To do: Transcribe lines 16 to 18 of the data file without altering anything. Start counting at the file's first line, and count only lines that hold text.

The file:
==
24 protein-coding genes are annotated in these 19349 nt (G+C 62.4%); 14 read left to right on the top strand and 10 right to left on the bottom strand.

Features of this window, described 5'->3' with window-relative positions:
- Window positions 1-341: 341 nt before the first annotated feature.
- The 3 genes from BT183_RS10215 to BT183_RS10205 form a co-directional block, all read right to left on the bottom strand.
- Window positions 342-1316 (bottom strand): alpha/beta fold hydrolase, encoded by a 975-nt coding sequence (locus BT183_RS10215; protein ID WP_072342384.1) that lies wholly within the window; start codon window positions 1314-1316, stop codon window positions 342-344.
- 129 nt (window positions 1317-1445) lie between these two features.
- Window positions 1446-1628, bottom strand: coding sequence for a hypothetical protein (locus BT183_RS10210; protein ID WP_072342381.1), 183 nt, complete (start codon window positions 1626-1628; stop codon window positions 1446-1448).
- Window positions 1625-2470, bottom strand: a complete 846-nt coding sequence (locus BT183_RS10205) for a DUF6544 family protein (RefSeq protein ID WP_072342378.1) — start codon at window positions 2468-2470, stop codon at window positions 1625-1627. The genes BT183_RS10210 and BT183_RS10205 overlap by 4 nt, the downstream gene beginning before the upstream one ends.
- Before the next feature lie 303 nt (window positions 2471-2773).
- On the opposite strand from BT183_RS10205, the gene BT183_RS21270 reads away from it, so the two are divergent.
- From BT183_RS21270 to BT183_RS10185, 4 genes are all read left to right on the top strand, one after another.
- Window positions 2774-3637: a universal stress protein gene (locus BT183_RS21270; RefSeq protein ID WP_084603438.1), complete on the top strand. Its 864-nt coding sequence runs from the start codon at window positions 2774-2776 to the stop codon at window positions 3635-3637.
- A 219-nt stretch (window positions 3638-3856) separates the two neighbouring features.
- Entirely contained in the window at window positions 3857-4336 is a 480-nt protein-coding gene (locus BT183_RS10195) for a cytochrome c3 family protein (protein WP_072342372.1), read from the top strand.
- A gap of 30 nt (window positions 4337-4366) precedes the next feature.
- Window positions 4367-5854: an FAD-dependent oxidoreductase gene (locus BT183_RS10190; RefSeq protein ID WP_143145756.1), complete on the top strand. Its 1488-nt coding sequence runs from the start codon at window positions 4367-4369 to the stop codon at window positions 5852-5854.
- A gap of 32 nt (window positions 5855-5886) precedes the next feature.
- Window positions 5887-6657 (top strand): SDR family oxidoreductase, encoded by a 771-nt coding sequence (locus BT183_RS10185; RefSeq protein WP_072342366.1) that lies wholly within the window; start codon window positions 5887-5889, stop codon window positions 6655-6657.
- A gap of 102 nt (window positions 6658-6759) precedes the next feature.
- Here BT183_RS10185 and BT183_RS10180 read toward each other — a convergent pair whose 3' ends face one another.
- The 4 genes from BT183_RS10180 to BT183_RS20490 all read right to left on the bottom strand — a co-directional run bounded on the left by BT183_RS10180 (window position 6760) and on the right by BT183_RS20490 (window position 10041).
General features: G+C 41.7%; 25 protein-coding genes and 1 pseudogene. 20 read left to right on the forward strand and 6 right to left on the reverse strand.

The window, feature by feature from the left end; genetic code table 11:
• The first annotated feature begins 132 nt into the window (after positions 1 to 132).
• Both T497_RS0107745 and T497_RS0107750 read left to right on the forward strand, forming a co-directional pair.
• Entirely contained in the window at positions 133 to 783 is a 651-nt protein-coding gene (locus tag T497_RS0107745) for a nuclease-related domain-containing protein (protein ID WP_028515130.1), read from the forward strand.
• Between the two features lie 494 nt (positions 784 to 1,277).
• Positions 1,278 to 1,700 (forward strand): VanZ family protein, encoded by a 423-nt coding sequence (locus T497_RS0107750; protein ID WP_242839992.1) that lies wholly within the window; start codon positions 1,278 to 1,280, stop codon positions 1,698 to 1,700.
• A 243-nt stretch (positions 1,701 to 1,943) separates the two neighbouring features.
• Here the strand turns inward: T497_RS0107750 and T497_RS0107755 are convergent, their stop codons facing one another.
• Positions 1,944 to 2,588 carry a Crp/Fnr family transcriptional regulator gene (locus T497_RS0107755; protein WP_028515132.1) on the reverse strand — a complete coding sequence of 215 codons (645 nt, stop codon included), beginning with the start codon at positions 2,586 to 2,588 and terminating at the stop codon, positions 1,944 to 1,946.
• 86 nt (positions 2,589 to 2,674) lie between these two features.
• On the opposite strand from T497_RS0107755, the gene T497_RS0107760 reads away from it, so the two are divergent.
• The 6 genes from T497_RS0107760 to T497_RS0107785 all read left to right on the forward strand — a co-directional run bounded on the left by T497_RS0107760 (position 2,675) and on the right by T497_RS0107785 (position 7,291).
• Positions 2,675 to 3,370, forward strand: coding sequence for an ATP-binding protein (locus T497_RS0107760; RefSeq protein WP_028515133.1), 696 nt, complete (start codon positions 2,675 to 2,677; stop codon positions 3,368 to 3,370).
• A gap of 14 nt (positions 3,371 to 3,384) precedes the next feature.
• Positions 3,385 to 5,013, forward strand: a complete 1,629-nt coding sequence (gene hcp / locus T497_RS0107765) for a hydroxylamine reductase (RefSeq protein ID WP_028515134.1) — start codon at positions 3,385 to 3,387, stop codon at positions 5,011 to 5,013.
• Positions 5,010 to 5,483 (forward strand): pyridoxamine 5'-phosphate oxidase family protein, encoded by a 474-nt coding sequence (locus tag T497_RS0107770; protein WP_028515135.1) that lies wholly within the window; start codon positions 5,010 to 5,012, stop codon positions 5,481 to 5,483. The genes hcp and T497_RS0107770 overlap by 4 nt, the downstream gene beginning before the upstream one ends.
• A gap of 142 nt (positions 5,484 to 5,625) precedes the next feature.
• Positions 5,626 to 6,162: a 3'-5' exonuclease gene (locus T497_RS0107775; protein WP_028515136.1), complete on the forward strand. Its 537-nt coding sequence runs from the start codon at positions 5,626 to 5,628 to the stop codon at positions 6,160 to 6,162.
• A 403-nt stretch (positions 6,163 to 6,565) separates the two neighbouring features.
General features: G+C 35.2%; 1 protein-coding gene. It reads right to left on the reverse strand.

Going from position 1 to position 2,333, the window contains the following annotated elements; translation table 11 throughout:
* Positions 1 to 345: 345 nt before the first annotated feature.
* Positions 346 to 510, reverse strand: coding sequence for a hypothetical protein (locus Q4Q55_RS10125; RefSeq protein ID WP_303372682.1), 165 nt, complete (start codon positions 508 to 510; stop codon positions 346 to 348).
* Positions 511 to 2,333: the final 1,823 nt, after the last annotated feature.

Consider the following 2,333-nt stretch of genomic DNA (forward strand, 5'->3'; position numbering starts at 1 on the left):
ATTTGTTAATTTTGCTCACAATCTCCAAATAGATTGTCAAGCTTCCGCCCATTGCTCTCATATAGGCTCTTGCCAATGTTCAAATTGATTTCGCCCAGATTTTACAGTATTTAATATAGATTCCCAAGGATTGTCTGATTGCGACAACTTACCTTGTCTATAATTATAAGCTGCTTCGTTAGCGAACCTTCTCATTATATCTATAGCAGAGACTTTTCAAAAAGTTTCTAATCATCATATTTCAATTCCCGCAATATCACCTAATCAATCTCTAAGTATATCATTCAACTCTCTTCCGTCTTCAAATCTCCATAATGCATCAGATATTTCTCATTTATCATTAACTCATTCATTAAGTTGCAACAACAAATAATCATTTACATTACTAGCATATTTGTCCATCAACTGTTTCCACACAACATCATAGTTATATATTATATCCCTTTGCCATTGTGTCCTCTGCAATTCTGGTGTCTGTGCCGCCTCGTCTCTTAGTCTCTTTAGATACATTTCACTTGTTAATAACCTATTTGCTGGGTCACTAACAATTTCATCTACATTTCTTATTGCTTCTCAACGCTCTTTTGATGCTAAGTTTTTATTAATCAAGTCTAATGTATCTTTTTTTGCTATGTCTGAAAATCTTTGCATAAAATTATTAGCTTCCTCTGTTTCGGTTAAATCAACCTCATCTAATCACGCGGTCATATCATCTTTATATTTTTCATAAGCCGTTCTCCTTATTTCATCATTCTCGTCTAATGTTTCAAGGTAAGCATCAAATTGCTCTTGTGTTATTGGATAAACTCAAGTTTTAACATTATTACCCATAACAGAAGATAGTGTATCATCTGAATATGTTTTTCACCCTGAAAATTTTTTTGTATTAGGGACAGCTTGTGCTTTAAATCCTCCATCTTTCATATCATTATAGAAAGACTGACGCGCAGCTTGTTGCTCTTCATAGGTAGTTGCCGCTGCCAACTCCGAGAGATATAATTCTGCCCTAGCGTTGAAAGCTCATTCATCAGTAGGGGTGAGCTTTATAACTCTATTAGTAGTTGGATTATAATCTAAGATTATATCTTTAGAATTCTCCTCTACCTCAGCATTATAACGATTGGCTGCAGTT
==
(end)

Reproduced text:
- Window positions 4367-5854: an FAD-dependent oxidoreductase gene (locus BT183_RS10190; RefSeq protein ID WP_143145756.1), complete on the top strand. Its 1488-nt coding sequence runs from the start codon at window positions 4367-4369 to the stop codon at window positions 5852-5854.
- A gap of 32 nt (window positions 5855-5886) precedes the next feature.
- Window positions 5887-6657 (top strand): SDR family oxidoreductase, encoded by a 771-nt coding sequence (locus BT183_RS10185; RefSeq protein WP_072342366.1) that lies wholly within the window; start codon window positions 5887-5889, stop codon window positions 6655-6657.